The last Michelines

Madagascar is home to the last running Michelines worldwide. Indeed there exist other Michelines for example in France, but those are safely kept in museums. In contrast, two of these rail buses still chauffeur travelers around Madagascar – although it is restricted to a few times a year nowadays.

André Michelin, who gave the name to his invention, developed the light railcars in the 1930ies. He looked for a rail vehicle that enabled passengers to travel more comfortable, convenient and quicker than the usual, jerky railway. So Michelin used air-filled rubber tires with a supporting construction made from aluminum that was able to hold the heavyweight wagons. Already in 1929, he had patented his idea but improved it over the years. Together with his son, he promoted the rail buses. In Madagascar, the first Micheline was running in 1937, covering almost 370 km from the capital Antananarivo to the east coast city Toamasina (Tamatave) in nine hours with a speed of 44 km/h. The tires lasted 20.000 km before they needed to be changed.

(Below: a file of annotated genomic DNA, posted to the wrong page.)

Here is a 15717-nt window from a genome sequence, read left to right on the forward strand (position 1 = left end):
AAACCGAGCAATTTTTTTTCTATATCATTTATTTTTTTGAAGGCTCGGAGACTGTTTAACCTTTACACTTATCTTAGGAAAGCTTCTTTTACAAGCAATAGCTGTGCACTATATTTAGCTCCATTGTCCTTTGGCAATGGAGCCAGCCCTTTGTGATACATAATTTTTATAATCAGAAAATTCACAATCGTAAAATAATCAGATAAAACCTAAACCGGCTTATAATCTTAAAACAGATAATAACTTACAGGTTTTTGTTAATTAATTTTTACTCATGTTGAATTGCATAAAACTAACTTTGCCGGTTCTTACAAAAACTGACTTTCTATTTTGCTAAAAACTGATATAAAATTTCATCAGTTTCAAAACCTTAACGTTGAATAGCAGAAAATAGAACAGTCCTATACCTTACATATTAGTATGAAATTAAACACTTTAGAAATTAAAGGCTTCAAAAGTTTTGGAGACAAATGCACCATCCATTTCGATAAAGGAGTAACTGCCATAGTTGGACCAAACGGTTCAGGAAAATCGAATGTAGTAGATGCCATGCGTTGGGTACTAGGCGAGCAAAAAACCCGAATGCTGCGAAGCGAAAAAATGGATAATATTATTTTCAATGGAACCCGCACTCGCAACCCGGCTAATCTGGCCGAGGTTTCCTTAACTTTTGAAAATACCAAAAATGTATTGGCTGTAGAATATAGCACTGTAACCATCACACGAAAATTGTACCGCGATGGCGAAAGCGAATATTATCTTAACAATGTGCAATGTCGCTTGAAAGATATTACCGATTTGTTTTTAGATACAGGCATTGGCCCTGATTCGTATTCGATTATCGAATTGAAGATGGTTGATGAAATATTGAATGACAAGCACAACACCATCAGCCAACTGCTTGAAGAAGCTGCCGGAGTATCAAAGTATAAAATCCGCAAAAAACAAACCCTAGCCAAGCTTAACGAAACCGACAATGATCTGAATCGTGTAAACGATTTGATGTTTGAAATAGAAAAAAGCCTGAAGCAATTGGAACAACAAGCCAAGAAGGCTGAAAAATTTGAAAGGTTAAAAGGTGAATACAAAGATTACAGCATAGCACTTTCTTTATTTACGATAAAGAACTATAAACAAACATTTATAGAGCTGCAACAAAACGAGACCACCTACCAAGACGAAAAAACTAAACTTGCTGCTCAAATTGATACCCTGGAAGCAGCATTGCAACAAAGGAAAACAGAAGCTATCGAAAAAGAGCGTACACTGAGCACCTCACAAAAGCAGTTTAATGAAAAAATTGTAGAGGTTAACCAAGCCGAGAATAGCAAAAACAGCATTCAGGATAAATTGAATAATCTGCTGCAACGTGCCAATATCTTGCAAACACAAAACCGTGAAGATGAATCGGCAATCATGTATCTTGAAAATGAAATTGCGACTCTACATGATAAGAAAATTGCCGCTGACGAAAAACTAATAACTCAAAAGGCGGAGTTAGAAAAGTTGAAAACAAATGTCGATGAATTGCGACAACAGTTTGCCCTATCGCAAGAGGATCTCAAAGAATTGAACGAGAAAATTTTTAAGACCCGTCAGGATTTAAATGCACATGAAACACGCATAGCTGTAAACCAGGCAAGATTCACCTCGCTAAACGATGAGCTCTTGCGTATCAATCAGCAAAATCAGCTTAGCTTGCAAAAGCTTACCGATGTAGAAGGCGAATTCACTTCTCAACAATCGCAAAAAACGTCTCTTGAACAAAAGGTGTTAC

Finally, the Michelines did not prevail the normal trains – mainly due to their much more sensitive tires. Also in Madagascar, the tires are the biggest problem of the Michelines, even more, because the Malagasy rails are hardly maintained and in bad condition.

In Fianarantsoa in the southern highlands of Madagascar, where the famous Jungle Express starts, too, you can rent one of the two Michelines (type ZM 516) for special occasions. It drives on one-meter broad narrow-gauge railways, that have been exclusively built in the former French colony. Travelers can go 21 km to Sahambavy comfortably in 19 wicker chairs. The Micheline is paneled in wood on the inside and has an original 650 PS motor.

The second Micheline, type ZM 517, has been renovated in 2000 the last time and is called “Viko-Viko”. In earlier times, it ran from the capital Antananarivo in the central highlands to Andasibe in the east (about 150 km) and Antsirabe in the southern highlands (about 170 km). The latter regularly drived every other week on Saturdays at 8 o’clock a.m. To Andasibe, and on Sundays at the same time to Antsirabe. The price was 100.000 Ariary (30 to 35 €) for one way. Both Michelines are owned by Madarail. Unfortunately, due to a lack of will on the part of Madarail to maintain the trains, trips are hardly possible at the moment.

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